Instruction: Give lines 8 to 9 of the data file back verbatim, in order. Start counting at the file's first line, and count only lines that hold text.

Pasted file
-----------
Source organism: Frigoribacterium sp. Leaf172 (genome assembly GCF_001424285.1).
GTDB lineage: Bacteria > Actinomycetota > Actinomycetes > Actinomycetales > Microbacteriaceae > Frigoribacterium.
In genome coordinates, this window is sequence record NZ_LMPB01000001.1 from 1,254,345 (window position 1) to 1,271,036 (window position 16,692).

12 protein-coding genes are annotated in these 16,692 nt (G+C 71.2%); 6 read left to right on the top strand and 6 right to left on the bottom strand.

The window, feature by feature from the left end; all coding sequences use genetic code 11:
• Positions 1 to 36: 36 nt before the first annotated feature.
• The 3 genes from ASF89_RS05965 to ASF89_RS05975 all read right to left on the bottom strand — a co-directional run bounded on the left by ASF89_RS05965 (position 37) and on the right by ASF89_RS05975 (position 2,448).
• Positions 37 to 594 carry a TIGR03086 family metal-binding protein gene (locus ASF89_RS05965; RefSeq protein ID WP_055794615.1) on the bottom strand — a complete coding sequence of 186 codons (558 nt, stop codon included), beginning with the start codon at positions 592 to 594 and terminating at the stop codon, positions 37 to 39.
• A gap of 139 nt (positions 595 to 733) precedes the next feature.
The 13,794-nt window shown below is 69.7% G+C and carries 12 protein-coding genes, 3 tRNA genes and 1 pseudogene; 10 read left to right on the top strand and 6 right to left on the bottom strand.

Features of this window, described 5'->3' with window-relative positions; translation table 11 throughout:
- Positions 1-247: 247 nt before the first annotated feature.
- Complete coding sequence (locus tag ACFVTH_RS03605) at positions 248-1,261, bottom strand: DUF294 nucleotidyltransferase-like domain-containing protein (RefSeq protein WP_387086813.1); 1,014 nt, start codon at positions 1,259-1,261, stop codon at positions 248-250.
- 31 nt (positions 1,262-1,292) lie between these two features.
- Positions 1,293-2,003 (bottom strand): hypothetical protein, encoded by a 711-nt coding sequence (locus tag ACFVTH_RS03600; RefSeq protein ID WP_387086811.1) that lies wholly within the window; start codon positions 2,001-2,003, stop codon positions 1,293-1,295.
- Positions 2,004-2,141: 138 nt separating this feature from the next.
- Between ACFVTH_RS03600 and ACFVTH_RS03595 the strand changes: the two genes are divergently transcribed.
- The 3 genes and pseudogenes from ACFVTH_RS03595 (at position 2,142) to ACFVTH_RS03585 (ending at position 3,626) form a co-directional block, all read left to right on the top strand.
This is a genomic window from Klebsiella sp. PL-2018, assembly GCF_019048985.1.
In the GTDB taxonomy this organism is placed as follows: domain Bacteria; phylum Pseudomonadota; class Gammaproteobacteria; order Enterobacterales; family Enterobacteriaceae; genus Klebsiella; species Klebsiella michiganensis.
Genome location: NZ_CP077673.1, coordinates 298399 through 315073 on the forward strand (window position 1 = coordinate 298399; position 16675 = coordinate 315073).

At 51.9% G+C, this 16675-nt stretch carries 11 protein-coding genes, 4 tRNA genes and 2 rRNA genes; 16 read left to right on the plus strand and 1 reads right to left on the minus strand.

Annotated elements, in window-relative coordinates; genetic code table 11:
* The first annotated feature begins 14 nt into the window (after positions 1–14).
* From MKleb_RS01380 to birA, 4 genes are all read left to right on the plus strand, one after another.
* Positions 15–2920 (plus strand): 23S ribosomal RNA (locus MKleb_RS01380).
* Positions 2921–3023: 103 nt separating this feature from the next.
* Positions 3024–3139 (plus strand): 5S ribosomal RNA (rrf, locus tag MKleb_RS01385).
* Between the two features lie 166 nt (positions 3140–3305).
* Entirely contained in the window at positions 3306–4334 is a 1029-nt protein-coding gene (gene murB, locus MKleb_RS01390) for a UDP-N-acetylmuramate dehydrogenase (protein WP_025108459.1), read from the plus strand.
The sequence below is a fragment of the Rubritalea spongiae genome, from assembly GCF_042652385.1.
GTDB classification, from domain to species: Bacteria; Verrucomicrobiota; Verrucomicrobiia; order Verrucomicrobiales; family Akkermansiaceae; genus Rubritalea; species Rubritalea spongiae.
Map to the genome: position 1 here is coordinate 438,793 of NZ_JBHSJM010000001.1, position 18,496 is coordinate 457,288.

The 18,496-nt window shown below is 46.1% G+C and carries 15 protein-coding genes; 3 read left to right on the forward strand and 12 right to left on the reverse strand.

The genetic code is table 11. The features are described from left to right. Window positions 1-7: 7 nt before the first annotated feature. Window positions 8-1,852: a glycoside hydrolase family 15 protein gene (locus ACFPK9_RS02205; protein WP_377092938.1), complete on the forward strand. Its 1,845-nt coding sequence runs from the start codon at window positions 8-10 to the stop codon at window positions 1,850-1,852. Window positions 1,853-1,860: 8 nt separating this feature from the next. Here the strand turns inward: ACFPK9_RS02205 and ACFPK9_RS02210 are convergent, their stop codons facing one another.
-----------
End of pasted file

• Positions 37 to 594 carry a TIGR03086 family metal-binding protein gene (locus ASF89_RS05965; RefSeq protein ID WP_055794615.1) on the bottom strand — a complete coding sequence of 186 codons (558 nt, stop codon included), beginning with the start codon at positions 592 to 594 and terminating at the stop codon, positions 37 to 39.
• A gap of 139 nt (positions 595 to 733) precedes the next feature.